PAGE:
Pascal Soriot, CEO
What comes to your mind, if you hear these words, “A bare-knuckle fighter”? May be, ‘Bump and bruises on the cheeks and the hands’ but certainly not a trim frame and well-groomed crown of dark hair, right?
But that is how Pascal Soriot, the CEO of AstraZeneca, and a former bare-knuckle fighter looks like. For a CEO, he can be easily imagined pursuing his weekend pastimes, but rewind 40 years; the young gun was on the gritty housing estate’s backyard where he grew up in the suburbs north of Paris. “I haven’t had a fight in the last 40 years,” he says. “But the first 14, 16 years? I had one probably every week.” This revelation may startle those who know Soriot as a calm and affable presence at the head of the UK-based pharmaceuticals group. Yet he has also demonstrated resilience in building his company to one of the giants in the pharmacovigilance space today.
"AstraZeneca uses previous data and models to predict likely treatment response"
Soriot has tried to bring some of the Californian spirit to AstraZeneca, where he works in an open-plan office with a framed picture of his grandson on the filing cabinet beside his desk, as he leads his company toward success.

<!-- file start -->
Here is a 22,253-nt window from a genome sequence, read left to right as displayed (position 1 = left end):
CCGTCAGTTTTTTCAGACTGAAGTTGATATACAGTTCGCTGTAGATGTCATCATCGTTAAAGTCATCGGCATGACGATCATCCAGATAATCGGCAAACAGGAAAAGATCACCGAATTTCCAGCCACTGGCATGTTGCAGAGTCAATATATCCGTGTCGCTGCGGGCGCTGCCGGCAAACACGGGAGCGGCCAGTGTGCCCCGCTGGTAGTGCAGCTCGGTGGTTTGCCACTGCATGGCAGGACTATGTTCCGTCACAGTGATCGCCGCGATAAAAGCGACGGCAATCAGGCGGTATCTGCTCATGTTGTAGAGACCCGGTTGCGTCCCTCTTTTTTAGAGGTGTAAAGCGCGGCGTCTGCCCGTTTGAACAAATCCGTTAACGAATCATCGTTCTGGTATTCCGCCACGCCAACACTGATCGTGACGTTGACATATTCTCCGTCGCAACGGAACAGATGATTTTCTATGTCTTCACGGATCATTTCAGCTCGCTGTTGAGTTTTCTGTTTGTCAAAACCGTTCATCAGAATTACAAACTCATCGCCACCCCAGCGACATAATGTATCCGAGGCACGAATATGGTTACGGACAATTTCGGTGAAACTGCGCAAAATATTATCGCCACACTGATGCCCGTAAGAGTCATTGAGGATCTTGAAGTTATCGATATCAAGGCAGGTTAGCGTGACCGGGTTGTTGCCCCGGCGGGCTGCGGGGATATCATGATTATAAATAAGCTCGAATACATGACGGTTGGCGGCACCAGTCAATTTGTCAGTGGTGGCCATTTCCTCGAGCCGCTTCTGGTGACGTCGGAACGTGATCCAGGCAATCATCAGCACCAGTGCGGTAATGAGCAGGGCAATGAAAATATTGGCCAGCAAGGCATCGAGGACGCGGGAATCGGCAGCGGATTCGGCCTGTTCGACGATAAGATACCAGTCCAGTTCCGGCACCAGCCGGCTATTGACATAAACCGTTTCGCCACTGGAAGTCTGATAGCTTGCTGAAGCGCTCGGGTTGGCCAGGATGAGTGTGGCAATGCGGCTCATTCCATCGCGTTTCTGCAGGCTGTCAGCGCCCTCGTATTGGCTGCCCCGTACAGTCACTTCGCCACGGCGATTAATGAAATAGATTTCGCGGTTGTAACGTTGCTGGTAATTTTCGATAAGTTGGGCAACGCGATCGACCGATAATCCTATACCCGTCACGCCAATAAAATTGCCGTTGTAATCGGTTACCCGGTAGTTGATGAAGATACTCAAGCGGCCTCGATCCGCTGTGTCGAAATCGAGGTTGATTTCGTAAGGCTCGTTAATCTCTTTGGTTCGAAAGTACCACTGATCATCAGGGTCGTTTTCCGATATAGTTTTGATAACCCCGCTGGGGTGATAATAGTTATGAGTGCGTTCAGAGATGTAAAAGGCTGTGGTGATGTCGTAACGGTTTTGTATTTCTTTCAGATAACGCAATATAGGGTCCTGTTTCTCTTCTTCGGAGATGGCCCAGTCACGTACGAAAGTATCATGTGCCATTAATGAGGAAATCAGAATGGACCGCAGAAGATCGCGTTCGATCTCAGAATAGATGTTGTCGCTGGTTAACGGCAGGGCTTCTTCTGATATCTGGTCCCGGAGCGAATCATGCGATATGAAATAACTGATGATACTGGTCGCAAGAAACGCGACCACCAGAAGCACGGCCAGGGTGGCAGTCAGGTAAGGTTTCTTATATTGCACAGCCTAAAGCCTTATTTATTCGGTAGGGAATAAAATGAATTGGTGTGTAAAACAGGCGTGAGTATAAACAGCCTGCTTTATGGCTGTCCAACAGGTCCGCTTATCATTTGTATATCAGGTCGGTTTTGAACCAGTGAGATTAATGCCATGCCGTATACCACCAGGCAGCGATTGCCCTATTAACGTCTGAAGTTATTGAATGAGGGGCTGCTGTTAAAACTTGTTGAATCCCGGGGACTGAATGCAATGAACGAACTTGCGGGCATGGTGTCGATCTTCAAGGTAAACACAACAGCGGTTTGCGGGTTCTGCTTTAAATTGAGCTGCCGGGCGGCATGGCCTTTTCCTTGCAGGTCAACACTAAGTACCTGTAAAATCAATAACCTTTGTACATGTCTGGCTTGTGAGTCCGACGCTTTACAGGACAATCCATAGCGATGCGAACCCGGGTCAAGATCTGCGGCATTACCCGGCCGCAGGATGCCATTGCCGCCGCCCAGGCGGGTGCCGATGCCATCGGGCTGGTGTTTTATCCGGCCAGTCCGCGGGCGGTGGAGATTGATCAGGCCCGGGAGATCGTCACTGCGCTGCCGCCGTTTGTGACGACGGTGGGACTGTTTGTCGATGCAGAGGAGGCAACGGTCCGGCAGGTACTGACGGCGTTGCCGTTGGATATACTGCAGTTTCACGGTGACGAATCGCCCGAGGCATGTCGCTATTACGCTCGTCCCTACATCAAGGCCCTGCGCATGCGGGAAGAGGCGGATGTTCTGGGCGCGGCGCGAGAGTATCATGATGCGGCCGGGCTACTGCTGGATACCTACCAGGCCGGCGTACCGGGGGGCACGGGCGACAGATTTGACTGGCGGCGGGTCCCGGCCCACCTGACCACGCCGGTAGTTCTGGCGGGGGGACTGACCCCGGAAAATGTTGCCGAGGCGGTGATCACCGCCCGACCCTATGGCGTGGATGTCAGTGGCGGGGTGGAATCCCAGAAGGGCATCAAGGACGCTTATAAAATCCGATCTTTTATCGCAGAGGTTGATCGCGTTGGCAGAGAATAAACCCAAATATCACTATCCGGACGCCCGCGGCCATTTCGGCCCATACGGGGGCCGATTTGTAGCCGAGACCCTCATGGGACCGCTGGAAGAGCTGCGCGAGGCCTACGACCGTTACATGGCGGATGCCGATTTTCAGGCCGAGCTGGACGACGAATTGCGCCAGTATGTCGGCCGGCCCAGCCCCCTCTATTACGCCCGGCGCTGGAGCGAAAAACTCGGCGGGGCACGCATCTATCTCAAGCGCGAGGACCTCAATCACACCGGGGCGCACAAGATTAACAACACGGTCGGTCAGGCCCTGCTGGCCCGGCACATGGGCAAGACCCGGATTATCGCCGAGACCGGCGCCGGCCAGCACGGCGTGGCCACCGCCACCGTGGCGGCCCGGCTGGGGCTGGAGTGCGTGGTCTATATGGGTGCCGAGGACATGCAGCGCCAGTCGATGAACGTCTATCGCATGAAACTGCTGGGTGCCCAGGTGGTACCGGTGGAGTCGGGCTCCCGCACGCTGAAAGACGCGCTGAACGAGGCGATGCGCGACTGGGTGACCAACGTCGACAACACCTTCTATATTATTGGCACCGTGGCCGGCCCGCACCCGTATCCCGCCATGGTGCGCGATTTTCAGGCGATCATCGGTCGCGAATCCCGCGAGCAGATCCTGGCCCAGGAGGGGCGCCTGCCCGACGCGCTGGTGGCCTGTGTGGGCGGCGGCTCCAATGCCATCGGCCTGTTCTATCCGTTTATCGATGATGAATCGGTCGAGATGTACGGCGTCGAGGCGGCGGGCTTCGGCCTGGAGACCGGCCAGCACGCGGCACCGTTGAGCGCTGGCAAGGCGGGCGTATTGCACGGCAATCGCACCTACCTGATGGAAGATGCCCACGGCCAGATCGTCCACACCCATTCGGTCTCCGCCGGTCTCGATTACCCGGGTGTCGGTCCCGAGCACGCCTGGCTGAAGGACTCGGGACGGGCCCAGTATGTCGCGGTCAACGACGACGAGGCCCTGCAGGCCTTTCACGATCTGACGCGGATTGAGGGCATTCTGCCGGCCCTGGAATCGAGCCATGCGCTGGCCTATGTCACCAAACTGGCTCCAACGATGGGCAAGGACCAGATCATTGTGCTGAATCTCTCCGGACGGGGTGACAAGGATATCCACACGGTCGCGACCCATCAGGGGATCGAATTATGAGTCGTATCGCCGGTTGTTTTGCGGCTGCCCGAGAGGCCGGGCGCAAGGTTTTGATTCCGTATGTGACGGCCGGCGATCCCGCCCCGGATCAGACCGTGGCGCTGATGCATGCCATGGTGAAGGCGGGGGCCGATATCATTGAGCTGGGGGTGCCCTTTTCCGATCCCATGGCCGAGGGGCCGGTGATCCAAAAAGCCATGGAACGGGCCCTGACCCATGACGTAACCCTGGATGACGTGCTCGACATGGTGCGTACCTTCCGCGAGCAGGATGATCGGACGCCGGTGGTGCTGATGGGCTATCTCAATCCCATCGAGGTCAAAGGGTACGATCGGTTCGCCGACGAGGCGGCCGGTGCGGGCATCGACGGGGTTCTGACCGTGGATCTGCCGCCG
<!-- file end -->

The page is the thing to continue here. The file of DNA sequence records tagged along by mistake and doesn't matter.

Bridging the Gap between Science and Patient
Testing a potential new medicine in people for the first time is a key moment in drug development. Above all, the treatments being studied can have unpleasant, or even serious, side effects. Often these are temporary and end when the treatment is stopped. Others, however, can be permanent. Some side effects appear during treatment, and others may not show up until after the study is over. The risks depend on the treatment being studied and the health of the people participating in the trial. By improving the design of the early clinical trials and the value of the information they provide, aiming to make better and faster decisions is AstraZeneca. Through its innovative analytics, the company integrates and interprets ‘big data’ from different elements of its clinical trials, from genomic indicators to clinical signs and symptoms and response to treatment and brings its clinical trials to patients such that they can participate in their homes.